I’m much less susceptible to immunity breakdown, colds and effects of stress due to her good care.”
– Cynthia Spencer
“My chronic lower back and neck pain are gone, blood pressure and cholesterol are under control.
I am happier, calmer, less anxious, more balanced, more aware and conscious, more in touch with my life force.”
– Susan Richardson
What might a treatment involve?
At your first visit, we will discuss your health concerns and your health history. Then I will take your pulse and look at your tongue. Since acupuncture is just one branch of Chinese Medicine, your treatment may well include other tools in the Chinese Medical toolbox. Moxibustion might be used to warm and stimulate acupoints. Cupping or gua sha might be used to relax tight muscles or open up congested lungs. Click here to learn more about cupping and gua sha. In addition, we will talk about how lifestyle and dietary changes may help bring you back into balance.
What does it feel like?
Acupuncture needles are approximately as thin as a human hair and insertion is typically painless. You may not feel anything, or you may feel a slight prick as the needles are inserted, followed by a sensations something “plugging in” to your body’s energy. You may experience this as a strong tingle, warmth, or heaviness as the qi is accessed. The needles are generally left in for 20–40 minutes. Most people find acupuncture a very relaxing experience, and it is not uncommon for patients to fall asleep during a treatment. If you are ever uncomfortable for any reason during an acupuncture treatment, please notify your practitioner immediately.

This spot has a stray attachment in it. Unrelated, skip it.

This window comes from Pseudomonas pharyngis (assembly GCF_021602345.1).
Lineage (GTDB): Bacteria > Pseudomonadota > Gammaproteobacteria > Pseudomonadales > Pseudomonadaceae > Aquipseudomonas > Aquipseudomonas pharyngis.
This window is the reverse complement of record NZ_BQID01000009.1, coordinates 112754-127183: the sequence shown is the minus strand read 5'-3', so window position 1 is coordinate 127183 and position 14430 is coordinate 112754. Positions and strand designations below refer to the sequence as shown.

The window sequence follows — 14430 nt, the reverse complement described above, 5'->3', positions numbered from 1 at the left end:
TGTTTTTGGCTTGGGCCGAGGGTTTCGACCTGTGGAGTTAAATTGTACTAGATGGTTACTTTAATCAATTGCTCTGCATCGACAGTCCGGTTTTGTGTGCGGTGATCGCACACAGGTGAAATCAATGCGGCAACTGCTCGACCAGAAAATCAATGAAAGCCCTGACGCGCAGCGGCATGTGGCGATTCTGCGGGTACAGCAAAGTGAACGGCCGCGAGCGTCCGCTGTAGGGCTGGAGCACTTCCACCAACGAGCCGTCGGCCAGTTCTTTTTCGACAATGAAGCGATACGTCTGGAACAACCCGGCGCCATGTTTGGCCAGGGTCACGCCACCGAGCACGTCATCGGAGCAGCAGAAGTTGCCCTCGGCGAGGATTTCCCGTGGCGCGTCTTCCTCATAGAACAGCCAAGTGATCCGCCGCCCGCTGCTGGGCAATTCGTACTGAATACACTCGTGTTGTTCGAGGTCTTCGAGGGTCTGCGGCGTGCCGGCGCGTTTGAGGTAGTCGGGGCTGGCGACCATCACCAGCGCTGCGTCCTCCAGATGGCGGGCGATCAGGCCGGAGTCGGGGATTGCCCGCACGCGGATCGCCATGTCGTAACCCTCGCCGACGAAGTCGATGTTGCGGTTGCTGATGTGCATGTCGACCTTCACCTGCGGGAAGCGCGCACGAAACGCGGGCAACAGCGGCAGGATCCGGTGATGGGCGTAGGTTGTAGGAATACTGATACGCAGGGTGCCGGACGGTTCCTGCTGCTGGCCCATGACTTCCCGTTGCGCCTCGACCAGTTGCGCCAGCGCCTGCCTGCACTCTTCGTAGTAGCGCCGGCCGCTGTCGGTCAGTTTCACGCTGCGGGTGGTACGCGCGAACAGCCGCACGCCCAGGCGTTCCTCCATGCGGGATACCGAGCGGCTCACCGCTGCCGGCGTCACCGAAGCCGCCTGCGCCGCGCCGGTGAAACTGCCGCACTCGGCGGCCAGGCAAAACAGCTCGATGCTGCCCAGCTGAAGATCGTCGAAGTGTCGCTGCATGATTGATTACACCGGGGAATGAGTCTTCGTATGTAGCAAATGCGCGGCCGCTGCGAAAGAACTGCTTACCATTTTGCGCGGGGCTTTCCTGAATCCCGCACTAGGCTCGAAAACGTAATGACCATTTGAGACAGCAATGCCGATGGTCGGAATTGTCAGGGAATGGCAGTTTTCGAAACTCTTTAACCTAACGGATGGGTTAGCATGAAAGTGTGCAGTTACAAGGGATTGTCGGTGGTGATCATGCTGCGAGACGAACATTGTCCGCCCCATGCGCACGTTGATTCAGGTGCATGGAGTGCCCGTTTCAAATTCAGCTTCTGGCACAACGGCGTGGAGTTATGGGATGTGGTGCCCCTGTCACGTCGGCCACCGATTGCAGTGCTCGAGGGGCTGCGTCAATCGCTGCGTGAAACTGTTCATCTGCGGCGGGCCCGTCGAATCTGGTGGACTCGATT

How much do treatments cost?
Your first visit, which lasts 90 minutes and includes an extensive medical history and (usually) acupuncture costs $139. Follow-up visits cost $92 and last about an hour.
How many treatments are needed?
Most people see some significant change in their condition after coming in weekly for only a handful of treatments. To ensure the best possible plan of care, I ask that new patients schedule their first 4-6 appointments when scheduling the first appointment because my schedule usually books out 6-8 weeks in advance and acupuncture works best with momentum. Of course, the longer a condition has been developing, the longer the course of treatment that may be needed to re-balance or rebuild the body’s energy. After that, tune–up treatments once a season are usually sufficient to keep the body in balance so that symptoms do not recur. If you are willing to take Chinese Herbs, you will likely need far fewer office visits. Likewise, your attitude and willingness to make changes in your diet and lifestyle may play a major role in accelerating your healing process.
Are treatments covered by insurance?